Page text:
During the 2006-2009 Eelam War IV, the West sought international humanitarian intervention to save lives, though this would have completely disrupted Sri Lanka’s military campaign. The West also wanted to browbeat Rajapaksa into toeing its line on all issues. It was seeking a role for itself in Sri Lanka’s domestic affairs and also wanting to make it a handmaiden in its geo-political moves. But Rajapaksa stood firm and thwarted the West’s plan.
After the war, Rajapaksa bent over backwards to accommodate China and Chinese interests in Sri Lanka and the region, which raised the hackles in the West and neighbouring India. Hostile resolutions were tabled in the UNHRC.
Side-lining of Tamil issue
But once Rajapaksa was defeated in the January 2015 presidential election, and the August 2015 Parliamentary elections put the opposition United National Party (UNP) in power, there was a sea-change in the West’s attitude to Colombo and the Tamil question. It warmed up to the pro-West and pro-international community new regime led by President Maithripala Sirisena and Prime Minister Ranil Wickremesinghe.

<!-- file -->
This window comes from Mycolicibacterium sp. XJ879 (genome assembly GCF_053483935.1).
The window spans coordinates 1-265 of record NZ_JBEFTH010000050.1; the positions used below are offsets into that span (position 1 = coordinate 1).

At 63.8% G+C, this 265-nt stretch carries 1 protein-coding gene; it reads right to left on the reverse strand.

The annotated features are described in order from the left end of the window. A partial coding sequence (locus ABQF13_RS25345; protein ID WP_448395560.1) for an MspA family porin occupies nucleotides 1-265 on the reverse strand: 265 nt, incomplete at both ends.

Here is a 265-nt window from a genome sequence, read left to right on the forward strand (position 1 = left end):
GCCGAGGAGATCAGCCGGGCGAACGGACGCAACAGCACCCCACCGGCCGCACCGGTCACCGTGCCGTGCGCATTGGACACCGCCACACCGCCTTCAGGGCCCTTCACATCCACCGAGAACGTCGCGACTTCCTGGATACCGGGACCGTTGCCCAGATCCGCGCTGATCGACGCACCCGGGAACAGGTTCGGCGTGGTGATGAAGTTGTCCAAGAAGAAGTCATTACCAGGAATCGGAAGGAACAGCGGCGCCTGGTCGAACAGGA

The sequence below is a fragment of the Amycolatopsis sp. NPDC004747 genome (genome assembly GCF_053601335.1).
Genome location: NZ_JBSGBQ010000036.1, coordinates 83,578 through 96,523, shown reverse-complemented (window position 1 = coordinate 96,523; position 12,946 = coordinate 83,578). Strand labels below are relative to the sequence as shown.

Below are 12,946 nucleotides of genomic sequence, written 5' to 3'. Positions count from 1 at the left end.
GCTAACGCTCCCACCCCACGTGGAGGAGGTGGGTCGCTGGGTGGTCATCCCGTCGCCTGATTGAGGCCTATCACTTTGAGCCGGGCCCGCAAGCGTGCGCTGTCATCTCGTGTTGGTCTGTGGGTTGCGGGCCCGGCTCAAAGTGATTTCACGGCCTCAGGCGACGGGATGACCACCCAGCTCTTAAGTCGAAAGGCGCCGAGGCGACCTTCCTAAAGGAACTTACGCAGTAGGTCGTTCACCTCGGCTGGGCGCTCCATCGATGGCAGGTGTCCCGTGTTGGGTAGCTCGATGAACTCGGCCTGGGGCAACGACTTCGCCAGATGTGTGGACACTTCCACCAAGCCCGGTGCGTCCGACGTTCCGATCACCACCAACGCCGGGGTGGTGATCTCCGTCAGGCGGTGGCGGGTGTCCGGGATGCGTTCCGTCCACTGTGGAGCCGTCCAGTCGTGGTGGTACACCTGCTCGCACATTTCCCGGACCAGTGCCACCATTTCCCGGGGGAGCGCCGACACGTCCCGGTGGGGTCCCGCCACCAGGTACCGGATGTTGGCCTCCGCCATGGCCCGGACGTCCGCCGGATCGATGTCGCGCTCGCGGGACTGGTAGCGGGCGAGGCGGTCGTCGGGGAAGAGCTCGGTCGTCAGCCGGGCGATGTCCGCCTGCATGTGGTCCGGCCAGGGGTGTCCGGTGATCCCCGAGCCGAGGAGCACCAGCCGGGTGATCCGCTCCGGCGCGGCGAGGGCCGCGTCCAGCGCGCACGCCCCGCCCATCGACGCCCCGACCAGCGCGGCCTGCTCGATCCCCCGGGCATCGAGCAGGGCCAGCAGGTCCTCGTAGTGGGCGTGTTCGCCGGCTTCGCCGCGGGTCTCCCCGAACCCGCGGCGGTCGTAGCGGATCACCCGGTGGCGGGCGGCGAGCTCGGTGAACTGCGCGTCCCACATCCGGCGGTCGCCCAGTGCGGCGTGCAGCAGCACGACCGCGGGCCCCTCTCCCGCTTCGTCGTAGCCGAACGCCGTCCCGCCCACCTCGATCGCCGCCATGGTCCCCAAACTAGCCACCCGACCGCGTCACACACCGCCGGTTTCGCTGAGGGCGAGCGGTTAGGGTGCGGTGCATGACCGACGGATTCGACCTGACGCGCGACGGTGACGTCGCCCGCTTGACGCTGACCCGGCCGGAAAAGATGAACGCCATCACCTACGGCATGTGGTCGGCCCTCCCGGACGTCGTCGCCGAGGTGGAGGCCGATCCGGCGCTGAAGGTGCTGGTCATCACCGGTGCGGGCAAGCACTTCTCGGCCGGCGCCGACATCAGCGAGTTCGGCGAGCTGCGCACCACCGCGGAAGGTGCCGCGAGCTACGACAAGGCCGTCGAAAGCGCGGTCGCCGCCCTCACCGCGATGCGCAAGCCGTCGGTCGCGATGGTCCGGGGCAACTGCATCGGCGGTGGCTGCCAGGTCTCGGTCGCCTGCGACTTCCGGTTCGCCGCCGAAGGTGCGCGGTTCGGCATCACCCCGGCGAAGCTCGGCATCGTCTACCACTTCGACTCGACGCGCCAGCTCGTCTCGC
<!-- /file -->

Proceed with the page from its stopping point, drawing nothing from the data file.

The West considerably softened its stand on the human rights, war crimes and Tamil questions. The earlier harsh prescriptions in the UNHRC resolutions were toned down, and suitable verbal assurances were given to the new Lankan Government on sensitive issues like the induction of foreign judges and investigators in war crimes cases. The Tamil issue was effectively marginalised.
Focus on economy
India, which has been involved in the Tamil question since the 1980s, shifted from political involvement to economic involvement. It has been wanting to execute development projects all over Sri Lanka, in the Tamil-speaking north and east as well as the Sinhala-speaking south.
In the north, the Indians built 50,000 houses for the war displaced, and restored and laid railways. In the South also, railroads were laid. The Indians held a series of industrial exhibitions in the north to promote trade, investment and Joint Ventures.